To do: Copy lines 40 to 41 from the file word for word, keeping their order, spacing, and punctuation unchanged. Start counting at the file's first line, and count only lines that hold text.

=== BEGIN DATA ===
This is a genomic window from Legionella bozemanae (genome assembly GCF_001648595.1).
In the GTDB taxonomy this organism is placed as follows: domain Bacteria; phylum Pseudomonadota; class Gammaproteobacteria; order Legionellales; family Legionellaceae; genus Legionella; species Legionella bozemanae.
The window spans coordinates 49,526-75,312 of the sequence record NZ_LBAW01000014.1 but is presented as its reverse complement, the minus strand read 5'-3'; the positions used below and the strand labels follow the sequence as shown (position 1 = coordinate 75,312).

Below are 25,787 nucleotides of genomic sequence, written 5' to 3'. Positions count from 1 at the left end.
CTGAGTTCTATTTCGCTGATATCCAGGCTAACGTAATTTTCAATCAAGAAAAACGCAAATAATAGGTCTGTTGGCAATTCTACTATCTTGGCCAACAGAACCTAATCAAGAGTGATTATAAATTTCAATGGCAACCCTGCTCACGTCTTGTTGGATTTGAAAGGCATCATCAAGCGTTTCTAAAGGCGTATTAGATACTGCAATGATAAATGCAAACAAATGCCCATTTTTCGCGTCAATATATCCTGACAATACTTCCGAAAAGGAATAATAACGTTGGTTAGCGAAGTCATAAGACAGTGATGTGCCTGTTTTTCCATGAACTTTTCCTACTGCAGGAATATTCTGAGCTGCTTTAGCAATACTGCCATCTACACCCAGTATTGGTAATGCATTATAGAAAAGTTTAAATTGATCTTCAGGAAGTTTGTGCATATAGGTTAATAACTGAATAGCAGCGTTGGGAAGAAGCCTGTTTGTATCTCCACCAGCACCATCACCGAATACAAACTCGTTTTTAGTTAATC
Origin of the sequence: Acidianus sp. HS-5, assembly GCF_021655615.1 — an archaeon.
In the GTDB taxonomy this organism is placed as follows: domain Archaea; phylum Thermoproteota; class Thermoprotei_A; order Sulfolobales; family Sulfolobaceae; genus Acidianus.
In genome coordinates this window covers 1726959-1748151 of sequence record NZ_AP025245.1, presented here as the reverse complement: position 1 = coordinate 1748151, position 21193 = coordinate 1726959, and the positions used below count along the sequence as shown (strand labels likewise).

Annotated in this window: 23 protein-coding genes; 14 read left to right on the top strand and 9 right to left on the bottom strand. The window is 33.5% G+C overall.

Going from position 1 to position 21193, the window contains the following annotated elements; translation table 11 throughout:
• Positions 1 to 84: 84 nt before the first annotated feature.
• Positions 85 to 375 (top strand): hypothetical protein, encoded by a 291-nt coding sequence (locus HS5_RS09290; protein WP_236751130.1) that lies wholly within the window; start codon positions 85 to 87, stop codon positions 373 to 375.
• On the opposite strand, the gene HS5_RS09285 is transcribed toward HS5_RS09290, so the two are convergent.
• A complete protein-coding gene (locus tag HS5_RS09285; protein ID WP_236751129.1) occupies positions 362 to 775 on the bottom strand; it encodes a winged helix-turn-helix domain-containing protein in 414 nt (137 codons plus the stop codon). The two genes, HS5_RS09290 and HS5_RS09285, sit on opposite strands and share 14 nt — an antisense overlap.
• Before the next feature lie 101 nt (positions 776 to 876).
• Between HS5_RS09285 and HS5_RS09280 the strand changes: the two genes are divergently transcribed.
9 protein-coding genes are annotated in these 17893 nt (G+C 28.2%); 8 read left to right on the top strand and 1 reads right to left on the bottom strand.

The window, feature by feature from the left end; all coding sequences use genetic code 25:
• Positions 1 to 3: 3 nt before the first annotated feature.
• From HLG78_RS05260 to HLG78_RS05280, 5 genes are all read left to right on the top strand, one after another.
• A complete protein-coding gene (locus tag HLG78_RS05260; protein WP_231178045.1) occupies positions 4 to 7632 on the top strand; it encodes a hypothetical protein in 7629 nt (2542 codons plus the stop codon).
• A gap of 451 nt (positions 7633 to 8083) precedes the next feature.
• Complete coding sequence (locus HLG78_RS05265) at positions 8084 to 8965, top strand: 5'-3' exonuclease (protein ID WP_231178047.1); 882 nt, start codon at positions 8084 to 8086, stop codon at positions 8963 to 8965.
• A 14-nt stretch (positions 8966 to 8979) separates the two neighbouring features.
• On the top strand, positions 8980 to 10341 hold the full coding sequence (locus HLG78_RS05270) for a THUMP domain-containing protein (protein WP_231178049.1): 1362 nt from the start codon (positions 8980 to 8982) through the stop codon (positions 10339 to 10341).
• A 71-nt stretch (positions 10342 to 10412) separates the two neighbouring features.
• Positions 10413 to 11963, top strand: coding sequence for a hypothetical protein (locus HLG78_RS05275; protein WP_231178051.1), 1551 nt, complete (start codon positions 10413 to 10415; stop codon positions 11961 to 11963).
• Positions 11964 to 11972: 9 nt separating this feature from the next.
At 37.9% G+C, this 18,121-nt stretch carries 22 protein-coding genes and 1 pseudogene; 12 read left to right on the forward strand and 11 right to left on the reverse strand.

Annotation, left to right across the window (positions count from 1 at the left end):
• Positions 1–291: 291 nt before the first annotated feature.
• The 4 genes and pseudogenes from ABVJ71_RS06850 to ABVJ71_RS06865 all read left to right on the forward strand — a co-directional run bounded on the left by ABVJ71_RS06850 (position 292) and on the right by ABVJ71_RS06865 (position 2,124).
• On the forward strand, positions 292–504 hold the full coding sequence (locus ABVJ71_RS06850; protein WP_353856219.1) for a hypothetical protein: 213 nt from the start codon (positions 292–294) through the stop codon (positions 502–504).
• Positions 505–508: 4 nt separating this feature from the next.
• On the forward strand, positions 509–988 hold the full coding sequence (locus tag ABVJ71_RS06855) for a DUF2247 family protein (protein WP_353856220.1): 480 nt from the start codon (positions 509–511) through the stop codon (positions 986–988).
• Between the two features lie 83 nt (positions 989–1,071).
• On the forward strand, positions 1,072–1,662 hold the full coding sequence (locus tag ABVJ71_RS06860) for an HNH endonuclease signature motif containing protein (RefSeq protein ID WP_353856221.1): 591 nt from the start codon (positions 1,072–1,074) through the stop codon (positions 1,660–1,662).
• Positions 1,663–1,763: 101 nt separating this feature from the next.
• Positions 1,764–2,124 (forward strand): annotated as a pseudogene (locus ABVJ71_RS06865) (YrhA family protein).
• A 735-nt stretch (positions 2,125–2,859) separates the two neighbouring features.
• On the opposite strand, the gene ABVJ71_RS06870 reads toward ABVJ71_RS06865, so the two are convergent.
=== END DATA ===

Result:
• A 735-nt stretch (positions 2,125–2,859) separates the two neighbouring features.
• On the opposite strand, the gene ABVJ71_RS06870 reads toward ABVJ71_RS06865, so the two are convergent.